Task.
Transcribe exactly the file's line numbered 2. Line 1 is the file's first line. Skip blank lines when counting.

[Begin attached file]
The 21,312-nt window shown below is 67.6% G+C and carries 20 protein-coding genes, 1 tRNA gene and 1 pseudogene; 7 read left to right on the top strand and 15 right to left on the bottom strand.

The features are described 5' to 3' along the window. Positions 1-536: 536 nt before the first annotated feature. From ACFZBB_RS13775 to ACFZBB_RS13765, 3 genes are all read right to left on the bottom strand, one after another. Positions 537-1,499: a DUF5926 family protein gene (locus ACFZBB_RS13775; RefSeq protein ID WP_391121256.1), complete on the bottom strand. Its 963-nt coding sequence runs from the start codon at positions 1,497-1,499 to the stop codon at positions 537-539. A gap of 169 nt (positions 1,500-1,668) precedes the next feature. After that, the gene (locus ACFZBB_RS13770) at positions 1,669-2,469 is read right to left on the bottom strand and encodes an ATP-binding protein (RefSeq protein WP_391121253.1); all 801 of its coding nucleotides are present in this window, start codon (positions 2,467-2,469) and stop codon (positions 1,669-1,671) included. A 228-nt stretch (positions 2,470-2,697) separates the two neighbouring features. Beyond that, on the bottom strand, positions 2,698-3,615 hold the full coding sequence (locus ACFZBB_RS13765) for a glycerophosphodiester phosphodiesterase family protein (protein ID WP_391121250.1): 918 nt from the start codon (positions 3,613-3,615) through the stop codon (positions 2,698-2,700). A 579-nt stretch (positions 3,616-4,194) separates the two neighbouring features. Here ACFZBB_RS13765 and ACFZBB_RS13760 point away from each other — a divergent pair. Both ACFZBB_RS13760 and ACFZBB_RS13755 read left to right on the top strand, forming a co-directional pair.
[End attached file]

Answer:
The features are described 5' to 3' along the window. Positions 1-536: 536 nt before the first annotated feature. From ACFZBB_RS13775 to ACFZBB_RS13765, 3 genes are all read right to left on the bottom strand, one after another. Positions 537-1,499: a DUF5926 family protein gene (locus ACFZBB_RS13775; RefSeq protein ID WP_391121256.1), complete on the bottom strand. Its 963-nt coding sequence runs from the start codon at positions 1,497-1,499 to the stop codon at positions 537-539. A gap of 169 nt (positions 1,500-1,668) precedes the next feature. After that, the gene (locus ACFZBB_RS13770) at positions 1,669-2,469 is read right to left on the bottom strand and encodes an ATP-binding protein (RefSeq protein WP_391121253.1); all 801 of its coding nucleotides are present in this window, start codon (positions 2,467-2,469) and stop codon (positions 1,669-1,671) included. A 228-nt stretch (positions 2,470-2,697) separates the two neighbouring features. Beyond that, on the bottom strand, positions 2,698-3,615 hold the full coding sequence (locus ACFZBB_RS13765) for a glycerophosphodiester phosphodiesterase family protein (protein ID WP_391121250.1): 918 nt from the start codon (positions 3,613-3,615) through the stop codon (positions 2,698-2,700). A 579-nt stretch (positions 3,616-4,194) separates the two neighbouring features. Here ACFZBB_RS13765 and ACFZBB_RS13760 point away from each other — a divergent pair. Both ACFZBB_RS13760 and ACFZBB_RS13755 read left to right on the top strand, forming a co-directional pair.